Data quietly released last week by the Baker administration uncovered a problem: emissions rose in the latest years data is available. When considering other energy trends, the data challenge the notion that Massachusetts will achieve its legally binding mandate to reduce emissions by 25% by 2020. State leaders need to acknowledge this real possibility and start doing something about it. Inaction now by lawmakers and Governor will come with severe political consequences otherwise.
Voters Want Climate Action
There is a will among Massachusetts voters for climate action, and specifically for carbon pricing. In the primary races for the 22 open seats in the Massachusetts legislature almost all listed climate change an issue, with the majority of candidates specifically advocating for a state-wide carbon price. And these climate focused candidates overwhelming won their primary elections. Climate action figured prominently in races against incumbents too. The strongest example being the upset by Nika Elugardo, a self-described climate champion, against the powerful House Ways & Means Chairman Jeff Sanchez.
The success of climate action candidates should be taken as a sign that voters care about the state’s commitment to its emissions reduction targets. If leaders in the legislature and the corner office do not do everything they can to meet the state’s 2020 target, the political fallout will be devastating. It’s not unbelievable to think that other incumbents would suffer a fate like Jeff Sanchez and that the Governor at the time would face a crisis that would consume a large part of their term.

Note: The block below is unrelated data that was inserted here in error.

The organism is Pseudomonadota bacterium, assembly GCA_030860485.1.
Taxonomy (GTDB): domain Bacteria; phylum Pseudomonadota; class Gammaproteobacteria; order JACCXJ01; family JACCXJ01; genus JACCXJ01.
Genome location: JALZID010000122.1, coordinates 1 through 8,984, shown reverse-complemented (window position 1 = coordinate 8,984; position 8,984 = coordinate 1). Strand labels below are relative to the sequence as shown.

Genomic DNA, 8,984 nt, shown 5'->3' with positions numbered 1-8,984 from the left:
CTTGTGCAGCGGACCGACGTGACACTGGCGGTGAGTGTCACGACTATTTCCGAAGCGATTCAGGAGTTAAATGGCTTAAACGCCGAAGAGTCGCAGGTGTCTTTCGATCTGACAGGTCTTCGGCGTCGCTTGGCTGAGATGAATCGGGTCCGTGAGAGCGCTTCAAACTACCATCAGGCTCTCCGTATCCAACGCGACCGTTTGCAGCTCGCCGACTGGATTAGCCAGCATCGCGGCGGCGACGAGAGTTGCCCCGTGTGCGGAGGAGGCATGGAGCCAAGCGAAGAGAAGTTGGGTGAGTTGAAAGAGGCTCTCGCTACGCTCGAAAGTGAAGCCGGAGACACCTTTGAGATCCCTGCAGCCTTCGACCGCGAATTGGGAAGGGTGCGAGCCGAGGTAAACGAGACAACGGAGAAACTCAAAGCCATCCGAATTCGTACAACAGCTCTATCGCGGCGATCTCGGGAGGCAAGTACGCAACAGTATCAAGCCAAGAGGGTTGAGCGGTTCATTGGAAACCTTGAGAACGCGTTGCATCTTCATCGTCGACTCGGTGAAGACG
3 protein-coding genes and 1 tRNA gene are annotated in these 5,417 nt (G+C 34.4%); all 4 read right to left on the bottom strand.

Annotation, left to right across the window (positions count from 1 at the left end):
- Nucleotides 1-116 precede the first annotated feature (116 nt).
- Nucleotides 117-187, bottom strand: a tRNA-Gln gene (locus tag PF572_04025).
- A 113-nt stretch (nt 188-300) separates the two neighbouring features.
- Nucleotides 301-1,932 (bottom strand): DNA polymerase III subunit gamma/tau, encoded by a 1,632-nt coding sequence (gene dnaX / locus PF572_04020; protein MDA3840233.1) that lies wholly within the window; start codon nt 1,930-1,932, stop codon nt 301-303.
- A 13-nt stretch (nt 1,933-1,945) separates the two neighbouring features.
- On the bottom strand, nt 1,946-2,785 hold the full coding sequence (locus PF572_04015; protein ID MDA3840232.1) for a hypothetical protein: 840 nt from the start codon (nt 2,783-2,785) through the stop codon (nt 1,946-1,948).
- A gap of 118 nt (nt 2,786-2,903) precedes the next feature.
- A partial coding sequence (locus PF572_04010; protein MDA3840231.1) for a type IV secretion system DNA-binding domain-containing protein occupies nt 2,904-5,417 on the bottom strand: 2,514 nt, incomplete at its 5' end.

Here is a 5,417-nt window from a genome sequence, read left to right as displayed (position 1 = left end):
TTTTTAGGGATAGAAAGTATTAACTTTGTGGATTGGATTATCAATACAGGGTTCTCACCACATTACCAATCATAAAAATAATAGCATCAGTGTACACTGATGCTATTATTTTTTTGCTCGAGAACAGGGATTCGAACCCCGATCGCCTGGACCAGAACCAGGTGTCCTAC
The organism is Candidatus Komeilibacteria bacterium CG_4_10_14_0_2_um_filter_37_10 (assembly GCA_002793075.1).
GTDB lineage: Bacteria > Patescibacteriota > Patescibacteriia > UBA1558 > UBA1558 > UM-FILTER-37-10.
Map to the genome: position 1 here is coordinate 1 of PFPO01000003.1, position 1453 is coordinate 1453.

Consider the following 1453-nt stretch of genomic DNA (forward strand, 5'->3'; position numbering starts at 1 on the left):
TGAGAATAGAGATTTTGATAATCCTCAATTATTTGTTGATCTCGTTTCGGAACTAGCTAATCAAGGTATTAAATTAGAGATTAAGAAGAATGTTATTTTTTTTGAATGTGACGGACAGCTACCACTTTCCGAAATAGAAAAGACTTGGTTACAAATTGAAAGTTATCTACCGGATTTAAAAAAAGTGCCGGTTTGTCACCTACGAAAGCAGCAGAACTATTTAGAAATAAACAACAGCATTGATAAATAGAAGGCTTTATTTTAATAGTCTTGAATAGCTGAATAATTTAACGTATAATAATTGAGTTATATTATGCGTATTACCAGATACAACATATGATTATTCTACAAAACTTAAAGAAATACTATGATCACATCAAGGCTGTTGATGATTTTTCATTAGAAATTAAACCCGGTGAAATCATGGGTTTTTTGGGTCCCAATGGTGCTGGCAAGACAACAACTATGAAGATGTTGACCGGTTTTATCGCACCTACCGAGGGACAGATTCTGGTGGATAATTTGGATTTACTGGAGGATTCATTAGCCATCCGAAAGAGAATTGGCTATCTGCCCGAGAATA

Context: State Emissions Requirements
Every couple of years the state is required to publish data on emissions levels, meaning the data released recently is from 2015. This new data suggests that Massachusetts has lost ground in the past few years. In 2013 emissions were reduced by 19.7% from 1990 levels and by 21.5% in 2014. Progress in these years was lost when emissions increased in 2015, which saw only a 19.2% reduction from 1990 levels. In an email, the Baker administration predicted emissions levels to be reduced by 20.8% in 2016, a net increase in emissions from 2014 levels.
State law requires that greenhouse gas emissions meet strict targets set by the legislature in the Global Warming Solutions Act of 2008. Based on 1990 emissions levels, the law mandates a 25% reduction by 2020 and an 80% reduction by 2050. The reversal in emissions reductions during these years suggest Massachusetts won’t be able to achieve its 2020 requirement in the two years remaining.
Making the 2020 requirement look even less achievable is the upcoming drop in nuclear power and the lag in offshore wind implementation. The Pilgrim nuclear plant is set for decommissioning next year, and although associated with a host of environmental and safety concerns, its power currently produces most of the state’s zero-emission electricity. As it shuts down, the electricity demand it previously met will shift to natural gas and coal-fired plants, which will dramatically increase the amount of greenhouse gas emissions in the state. Although offshore wind will eventually replace this capacity, it will be implemented too late to help the state achieve its 2020 emissions target. The first 800 MW of offshore wind will not interconnect with the grid until 2021, with the remaining 2.4 GW not even negotiated yet. These two interconnected trends predict a further increase in state emissions in the next year, on top of the increase reported under Governor Baker.
What Massachusetts Must Do
Given the very real chance that Massachusetts will fall short of its legal emissions reduction requirement in 2020, lawmakers and the Governor should be doing everything they can to prevent this.
For the Governor this would mean using the regulatory tools at his disposal to curb transportation emissions, the single largest source of CO2 pollution in the Commonwealth. Currently, the Governor has the legal authority to establish a price on carbon. This market-based mechanism would significantly reduce emissions while boosting the economy and creating local jobs. Yet instead of a clear plan for a solution being announced along with the most recent emission data, the Baker administration chose to hope no one would notice that emissions had gone up.
Massachusetts leaders need to recognize the real possibility of missing the 2020 requirement and come up with a plan now. Otherwise, they risk the political consequences of failure.